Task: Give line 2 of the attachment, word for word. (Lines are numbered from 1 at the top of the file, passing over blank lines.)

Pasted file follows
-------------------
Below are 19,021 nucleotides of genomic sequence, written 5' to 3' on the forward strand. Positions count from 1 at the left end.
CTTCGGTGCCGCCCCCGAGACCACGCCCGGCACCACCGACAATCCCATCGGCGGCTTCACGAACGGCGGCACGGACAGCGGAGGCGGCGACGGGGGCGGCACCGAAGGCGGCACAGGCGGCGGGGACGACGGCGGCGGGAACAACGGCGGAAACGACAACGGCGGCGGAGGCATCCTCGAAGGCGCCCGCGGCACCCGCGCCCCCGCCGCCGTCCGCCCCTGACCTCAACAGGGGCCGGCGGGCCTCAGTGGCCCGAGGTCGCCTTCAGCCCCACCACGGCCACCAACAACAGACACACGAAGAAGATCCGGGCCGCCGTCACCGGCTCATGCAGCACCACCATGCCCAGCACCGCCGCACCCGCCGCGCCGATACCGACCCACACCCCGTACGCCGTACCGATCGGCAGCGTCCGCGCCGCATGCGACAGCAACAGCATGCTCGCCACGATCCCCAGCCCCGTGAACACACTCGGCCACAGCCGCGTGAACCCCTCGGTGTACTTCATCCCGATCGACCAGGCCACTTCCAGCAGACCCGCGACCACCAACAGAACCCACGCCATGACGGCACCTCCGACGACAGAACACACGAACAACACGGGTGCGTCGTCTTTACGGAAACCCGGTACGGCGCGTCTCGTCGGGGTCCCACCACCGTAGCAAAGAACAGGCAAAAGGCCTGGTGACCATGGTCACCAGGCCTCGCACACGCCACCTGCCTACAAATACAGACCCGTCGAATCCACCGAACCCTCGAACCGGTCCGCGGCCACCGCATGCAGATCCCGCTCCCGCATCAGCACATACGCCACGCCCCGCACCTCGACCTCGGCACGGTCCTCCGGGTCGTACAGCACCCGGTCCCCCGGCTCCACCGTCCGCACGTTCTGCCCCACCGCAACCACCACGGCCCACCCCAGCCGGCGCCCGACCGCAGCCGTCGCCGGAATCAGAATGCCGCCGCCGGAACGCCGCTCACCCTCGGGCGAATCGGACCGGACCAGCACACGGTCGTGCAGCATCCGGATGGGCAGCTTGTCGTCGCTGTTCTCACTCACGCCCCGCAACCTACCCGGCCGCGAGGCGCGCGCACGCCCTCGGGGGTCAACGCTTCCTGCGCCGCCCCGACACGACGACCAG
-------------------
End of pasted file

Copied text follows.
CTTCGGTGCCGCCCCCGAGACCACGCCCGGCACCACCGACAATCCCATCGGCGGCTTCACGAACGGCGGCACGGACAGCGGAGGCGGCGACGGGGGCGGCACCGAAGGCGGCACAGGCGGCGGGGACGACGGCGGCGGGAACAACGGCGGAAACGACAACGGCGGCGGAGGCATCCTCGAAGGCGCCCGCGGCACCCGCGCCCCCGCCGCCGTCCGCCCCTGACCTCAACAGGGGCCGGCGGGCCTCAGTGGCCCGAGGTCGCCTTCAGCCCCACCACGGCCACCAACAACAGACACACGAAGAAGATCCGGGCCGCCGTCACCGGCTCATGCAGCACCACCATGCCCAGCACCGCCGCACCCGCCGCGCCGATACCGACCCACACCCCGTACGCCGTACCGATCGGCAGCGTCCGCGCCGCATGCGACAGCAACAGCATGCTCGCCACGATCCCCAGCCCCGTGAACACACTCGGCCACAGCCGCGTGAACCCCTCGGTGTACTTCATCCCGATCGACCAGGCCACTTCCAGCAGACCCGCGACCACCAACAGAACCCACGCCATGACGGCACCTCCGACGACAGAACACACGAACAACACGGGTGCGTCGTCTTTACGGAAACCCGGTACGGCGCGTCTCGTCGGGGTCCCACCACCGTAGCAAAGAACAGGCAAAAGGCCTGGTGACCATGGTCACCAGGCCTCGCACACGCCACCTGCCTACAAATACAGACCCGTCGAATCCACCGAACCCTCGAACCGGTCCGCGGCCACCGCATGCAGATCCCGCTCCCGCATCAGCACATACGCCACGCCCCGCACCTCGACCTCGGCACGGTCCTCCGGGTCGTACAGCACCCGGTCCCCCGGCTCCACCGTCCGCACGTTCTGCCCCACCGCAACCACCACGGCCCACCCCAGCCGGCGCCCGACCGCAGCCGTCGCCGGAATCAGAATGCCGCCGCCGGAACGCCGCTCACCCTCGGGCGAATCGGACCGGACCAGCACACGGTCGTGCAGCATCCGGATGGGCAGCTTGTCGTCGCTGTTCTCACTCACGCCCCGCAACCTACCCGGCCGCGAGGCGCGCGCACGCCCTCGGGGGTCAACGCTTCCTGCGCCGCCCCGACACGACGACCAG